One example of how to use native advertising to pursue a niche audience/interest-driven Facebook marketing strategy is Mountain Dew. This caffeinated beverage is known for being affiliated with extreme sports (like skateboarding), high-energy music and youth culture and lifestyle trends. Mountain Dew created an online magazine called Green Label that publishes content related to skateboarding, music and video games that might be of interest to Mountain Dew drinkers.
In this Facebook post, Mountain Dew promoted an interview with professional skateboarder Paul Rodriguez that was published on its Green Label platform. This is a great example of how brands can create native advertising content that is relevant to their customers’ broader interests (not just “about your product or service”). Facebook makes it possible to boost each individual Facebook post and pay to reach a wider audience based on people’s interests — for example, Mountain Dew could promote the Paul Rodriguez interview to people who have an interest in skateboarding. Or the company could promote other music-related posts to reach fans of a particular band or style of music.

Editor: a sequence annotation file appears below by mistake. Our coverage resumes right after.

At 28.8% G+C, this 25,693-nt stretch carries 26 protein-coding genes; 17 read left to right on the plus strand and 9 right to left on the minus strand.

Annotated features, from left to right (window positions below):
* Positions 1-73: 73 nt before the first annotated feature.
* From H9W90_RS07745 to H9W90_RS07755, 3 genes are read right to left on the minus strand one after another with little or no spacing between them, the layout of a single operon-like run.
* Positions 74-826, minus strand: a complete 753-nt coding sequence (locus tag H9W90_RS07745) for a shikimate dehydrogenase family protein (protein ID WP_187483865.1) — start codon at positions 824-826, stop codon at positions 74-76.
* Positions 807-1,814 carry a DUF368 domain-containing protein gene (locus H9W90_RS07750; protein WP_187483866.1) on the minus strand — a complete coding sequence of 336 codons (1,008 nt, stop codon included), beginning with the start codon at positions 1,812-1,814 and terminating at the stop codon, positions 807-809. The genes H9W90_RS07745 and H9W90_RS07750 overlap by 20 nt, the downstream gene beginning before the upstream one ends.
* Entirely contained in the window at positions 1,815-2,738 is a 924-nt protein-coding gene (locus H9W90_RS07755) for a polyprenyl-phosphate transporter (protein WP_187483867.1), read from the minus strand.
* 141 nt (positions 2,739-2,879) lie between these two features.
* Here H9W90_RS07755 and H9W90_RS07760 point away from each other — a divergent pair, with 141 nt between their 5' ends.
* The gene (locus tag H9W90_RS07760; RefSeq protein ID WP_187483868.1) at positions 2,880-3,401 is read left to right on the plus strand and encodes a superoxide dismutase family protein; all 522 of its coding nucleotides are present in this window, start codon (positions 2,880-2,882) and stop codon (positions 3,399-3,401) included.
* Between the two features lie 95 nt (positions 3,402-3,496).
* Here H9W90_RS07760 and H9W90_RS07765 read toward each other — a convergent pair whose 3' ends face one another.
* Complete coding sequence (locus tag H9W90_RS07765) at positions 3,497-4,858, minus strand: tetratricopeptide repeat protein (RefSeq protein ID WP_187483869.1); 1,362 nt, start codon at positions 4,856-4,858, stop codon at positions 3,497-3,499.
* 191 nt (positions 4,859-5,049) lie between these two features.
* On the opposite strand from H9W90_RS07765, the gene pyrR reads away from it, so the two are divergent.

There are lots of possible combinations for almost any brand — create content that will be interesting and valuable to their audience’s niche interests, and then promote that content on Facebook by using “boosted posts” and other highly targeted Facebook advertising.
Advertisers need to think more in terms of niche audiences and develop strategies for how to reach people based on their other interests — not only their interests that are directly related to their products. Not every single person on Facebook is going to see their posts, nor do they all want to see those posts — the key is to create content that speaks more immediately to a highly focused audience, and then pay to reach that audience.
The decline of organic reach is nothing to fear. Instead, Facebook is presenting a new challenge: The social network is requiring a much more efficient and accurate advertising experience. Now brands have to adapt their thinking and adjust their strategies to realize this opportunity.
Steve Wick is the founder and president of San Francisco-based MobSoc Media and a former Accenture partner with 21 years of experience in technology and strategy practice areas. He has served a range of clients including Cisco Systems, Intel, HP, Agilent, Boeing, FedEx, Dow Chemical, Visa, Boise Cascade and Microsoft. He has been an entrepreneur since 2008 with the founding of FanNewscast, a software-as-a-service company that enables custom content marketing applications for brands, and the recent formation of MobSoc Media.